Rivera does have the added benefit of two-years experience on Toronto's coaching staff, but there still will be a learning curve as he takes over for the departed Brian Butterfield.
"You have to know the outfielders' arms," Rivera said. "Being around for the last couple of years and listening to the meetings we had before games, I have a good idea of who can throw and who cannot throw. To both sides [of the plate], left and right. I need to know that.
"I need to know the guys we can challenge if we can send them to the plate, and I need to know the game situations. I'm very aware of what's going on and what's going to need to be done."
Butterfield earned a reputation across the league for being one of the most aggressive third-base coaches in the game. His philosophy was to force the issue and cause opposing teams to make mistakes.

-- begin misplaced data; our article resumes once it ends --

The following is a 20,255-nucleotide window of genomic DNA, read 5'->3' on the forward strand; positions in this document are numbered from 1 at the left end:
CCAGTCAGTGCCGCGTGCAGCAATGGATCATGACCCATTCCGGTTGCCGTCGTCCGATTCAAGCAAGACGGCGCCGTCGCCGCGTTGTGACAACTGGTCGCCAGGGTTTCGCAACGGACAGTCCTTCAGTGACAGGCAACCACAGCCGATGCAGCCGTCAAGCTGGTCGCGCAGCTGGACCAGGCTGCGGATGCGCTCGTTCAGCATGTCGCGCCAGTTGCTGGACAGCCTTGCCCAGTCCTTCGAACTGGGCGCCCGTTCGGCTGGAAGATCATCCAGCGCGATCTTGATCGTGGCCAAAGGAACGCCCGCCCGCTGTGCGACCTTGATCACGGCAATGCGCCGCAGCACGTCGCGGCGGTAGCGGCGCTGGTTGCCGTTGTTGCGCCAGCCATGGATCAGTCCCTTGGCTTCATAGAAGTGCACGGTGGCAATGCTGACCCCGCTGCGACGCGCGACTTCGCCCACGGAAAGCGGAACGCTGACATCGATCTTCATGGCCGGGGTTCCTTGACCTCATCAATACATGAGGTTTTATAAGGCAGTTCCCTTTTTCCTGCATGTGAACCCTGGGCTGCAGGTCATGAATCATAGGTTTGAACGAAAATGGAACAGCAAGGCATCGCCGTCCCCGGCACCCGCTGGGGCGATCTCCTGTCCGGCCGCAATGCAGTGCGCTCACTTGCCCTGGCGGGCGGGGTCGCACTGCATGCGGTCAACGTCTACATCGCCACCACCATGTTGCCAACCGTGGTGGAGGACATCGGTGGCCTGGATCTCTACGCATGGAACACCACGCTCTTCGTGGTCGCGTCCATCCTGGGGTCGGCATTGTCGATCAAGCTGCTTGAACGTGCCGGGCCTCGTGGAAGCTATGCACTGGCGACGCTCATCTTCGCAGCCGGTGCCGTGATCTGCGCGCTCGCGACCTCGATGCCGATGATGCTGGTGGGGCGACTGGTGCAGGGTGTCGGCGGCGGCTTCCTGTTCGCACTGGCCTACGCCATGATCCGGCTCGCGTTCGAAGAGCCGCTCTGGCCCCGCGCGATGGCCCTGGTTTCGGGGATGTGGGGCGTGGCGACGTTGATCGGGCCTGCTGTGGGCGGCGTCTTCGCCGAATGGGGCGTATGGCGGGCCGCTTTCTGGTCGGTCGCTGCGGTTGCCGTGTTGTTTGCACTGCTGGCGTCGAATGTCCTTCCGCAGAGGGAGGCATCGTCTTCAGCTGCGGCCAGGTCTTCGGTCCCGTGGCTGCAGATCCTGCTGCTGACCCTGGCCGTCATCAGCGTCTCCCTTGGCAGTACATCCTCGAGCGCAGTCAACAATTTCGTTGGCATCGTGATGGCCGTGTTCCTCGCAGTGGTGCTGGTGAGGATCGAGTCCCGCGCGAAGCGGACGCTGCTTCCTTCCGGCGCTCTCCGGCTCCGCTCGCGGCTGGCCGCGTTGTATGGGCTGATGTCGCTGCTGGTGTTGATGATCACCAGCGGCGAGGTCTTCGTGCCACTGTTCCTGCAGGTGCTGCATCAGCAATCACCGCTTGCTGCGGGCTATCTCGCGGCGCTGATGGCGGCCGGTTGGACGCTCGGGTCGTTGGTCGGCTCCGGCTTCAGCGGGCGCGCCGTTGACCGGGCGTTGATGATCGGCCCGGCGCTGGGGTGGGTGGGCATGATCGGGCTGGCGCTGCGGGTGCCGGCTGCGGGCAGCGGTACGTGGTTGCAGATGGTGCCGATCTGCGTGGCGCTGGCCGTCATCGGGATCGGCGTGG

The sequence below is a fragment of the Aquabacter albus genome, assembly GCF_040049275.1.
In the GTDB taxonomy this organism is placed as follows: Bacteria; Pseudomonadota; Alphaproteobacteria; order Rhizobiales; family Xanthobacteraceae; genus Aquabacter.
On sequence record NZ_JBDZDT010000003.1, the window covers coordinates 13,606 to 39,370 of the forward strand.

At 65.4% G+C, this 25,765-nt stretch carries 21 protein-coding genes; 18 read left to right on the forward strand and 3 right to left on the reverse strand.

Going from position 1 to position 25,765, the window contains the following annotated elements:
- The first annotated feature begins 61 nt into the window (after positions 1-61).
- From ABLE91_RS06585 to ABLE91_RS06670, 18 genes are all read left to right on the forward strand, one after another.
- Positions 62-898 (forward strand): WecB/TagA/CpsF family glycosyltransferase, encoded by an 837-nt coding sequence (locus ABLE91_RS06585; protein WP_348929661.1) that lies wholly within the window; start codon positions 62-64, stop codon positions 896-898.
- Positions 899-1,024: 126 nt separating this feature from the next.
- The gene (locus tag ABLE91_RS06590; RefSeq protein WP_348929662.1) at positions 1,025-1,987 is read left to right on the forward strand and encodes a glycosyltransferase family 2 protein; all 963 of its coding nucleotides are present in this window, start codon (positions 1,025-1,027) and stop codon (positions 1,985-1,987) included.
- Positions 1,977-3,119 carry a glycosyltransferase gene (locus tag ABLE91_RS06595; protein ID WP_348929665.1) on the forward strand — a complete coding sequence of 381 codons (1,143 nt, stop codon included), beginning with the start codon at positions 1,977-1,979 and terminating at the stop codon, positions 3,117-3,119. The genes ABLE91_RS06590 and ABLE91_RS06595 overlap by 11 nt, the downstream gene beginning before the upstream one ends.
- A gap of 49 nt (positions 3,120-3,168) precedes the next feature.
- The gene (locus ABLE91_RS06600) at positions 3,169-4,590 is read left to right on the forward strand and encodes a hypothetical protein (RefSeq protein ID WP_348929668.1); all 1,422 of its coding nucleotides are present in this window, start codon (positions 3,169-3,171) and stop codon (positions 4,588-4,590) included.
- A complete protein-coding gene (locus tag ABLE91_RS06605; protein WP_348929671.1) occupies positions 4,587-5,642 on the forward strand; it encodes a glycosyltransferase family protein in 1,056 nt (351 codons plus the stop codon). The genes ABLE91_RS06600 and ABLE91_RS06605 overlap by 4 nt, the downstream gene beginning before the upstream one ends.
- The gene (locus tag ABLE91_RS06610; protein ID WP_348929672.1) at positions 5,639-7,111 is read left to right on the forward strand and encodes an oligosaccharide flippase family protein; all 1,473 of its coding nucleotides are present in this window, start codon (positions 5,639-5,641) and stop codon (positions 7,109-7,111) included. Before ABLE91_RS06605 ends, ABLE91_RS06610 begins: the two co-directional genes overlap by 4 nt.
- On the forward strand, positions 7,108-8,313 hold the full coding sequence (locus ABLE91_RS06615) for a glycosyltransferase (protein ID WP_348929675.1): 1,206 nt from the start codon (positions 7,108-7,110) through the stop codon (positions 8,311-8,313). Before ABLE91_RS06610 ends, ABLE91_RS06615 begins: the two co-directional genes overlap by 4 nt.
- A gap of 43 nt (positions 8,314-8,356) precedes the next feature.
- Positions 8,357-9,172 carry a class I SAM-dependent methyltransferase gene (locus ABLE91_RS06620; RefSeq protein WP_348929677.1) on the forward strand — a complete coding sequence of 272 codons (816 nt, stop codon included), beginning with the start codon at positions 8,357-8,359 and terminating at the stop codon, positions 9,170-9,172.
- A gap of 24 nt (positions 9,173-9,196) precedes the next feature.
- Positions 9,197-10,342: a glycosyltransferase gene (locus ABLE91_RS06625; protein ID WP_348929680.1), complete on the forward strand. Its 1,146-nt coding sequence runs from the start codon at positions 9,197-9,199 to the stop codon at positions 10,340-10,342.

Rivera could take a similar approach, but he doesn't want to lock himself into one type of strategy. There will be plenty of factors at play in his decision-making process and the line of thinking will be constantly changing depending on the scenario.
"I cannot say what kind of coach I'm going to be at third base, aggressive or not," said Rivera, who spent time coaching third as part of his managerial duties while managing in the Blue Jays' Minor League system for four years.
"The play is going to dictate how I'm doing that over there. The score, a lot of things come into play, who's hitting next, how many outs. All of that stuff comes into play, so for me to make a decision and try to find out what kind of coach I'm going to be, aggressive or not aggressive, the game will dictate."